13 August 2017
The celebration of African culture was assured with the presence of the daughter of the artists Nuklee Dube in her debut at the festival, ten years after the disappearance of her father, Lucky.
The first party of the 24th edition of Rototom Sunsplash celebrated the immortal force of roots reggae and the African roots of our music and all humanity with four very different shows, but with full effect. We start with two legendary reggae bands from the line-up that graced the Main Stage with almost opposing styles. They were the Jamaicans that emigrated to London, Twinkle Brothers, who had the big responsibility of opening the festival and the Grant brothers reached their objective with essentially one hour fully ranging from emotional rhythms to steppers. They opened with Jah Kingdom Come and an escalating series of classics like Jahovia, Faith can move mountains, Never get burn, a frenetic version of Praise his name y Free Africa, with powerful drums, the bass of Dub Judah and the guitar of Black Steel in furious changes into dub. The “old style” attitude was accentuated by the will of Norman Grant, and we should remember that only recently the band made the podium of 55 years of activity never having drifted away from the spiritual vibration of the purest roots reggae.
From the “oldschool style” of Twinkle Brothers, to a very modern and potent version from Steel Pulse, the band from Birmingham that has been active for over 40 years and have become an emblem of international roots reggae. With the success of their latest tour that celebrated their first album Handsworth revolution still in mind, Steel Pulse offered a set full of jewels of their old repertoire, such as Macka splaff, Babylon makes the rules, Bodyguard y Soldiers, with the solemn sounds from the splendour of the two keyboards and by one guitar close to rock. Behind the frontman David Hinds, with his sunglasses with white frames, helped the camaraderie between the truly impressive musicians. The delivery of Don’t shoot was memorable, dedicated to Michael Brown, the 18 year old who was brutally killed by the American police in 2014, no more or less than Black & proud to take up the classic Studio One real rock again.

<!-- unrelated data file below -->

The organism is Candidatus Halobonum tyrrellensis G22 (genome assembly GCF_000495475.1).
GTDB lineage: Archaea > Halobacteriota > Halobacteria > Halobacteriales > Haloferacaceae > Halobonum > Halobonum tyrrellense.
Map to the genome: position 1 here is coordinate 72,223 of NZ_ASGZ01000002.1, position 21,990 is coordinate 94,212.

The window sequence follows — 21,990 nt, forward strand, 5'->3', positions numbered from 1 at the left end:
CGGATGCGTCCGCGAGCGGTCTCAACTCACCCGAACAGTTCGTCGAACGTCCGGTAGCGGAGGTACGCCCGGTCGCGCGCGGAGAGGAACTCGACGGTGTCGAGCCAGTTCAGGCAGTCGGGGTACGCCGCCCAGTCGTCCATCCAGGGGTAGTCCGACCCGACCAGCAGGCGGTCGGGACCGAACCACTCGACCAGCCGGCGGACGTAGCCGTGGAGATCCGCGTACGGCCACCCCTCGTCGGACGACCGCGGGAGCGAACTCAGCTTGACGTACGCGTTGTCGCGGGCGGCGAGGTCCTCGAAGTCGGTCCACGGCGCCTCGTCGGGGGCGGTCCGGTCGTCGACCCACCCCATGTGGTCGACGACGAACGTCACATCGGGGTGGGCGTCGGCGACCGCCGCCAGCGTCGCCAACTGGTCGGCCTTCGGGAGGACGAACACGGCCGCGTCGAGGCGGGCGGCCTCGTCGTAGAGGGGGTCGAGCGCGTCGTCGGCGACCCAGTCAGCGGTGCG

The moment of connection with Africa was the exhibition between roots reggae and the melancholic soul of Nkulee Dube, the young daughter of the sadly passed away hero of African Reggae, Lucky Dube: during her performance, Nkulee proved her maturity and kept the memory of her father alive. Besides the references to Lucky’s music, the one who writes this could see some influences of Marcia Griffiths in the melodies of this young South African woman who will have a brilliant future.
The best part of last night came with the Catalan rumba band from Barcelona, La Pegatina, who infected the audience with their revolutionary rhythms. They had a big responsibility and were willing to party: the eight musicians from Barcelona had a lot of energy, they played different styles such as patch anka, rumba and ska. They finished with a powerful scene full of fireworks and confetti.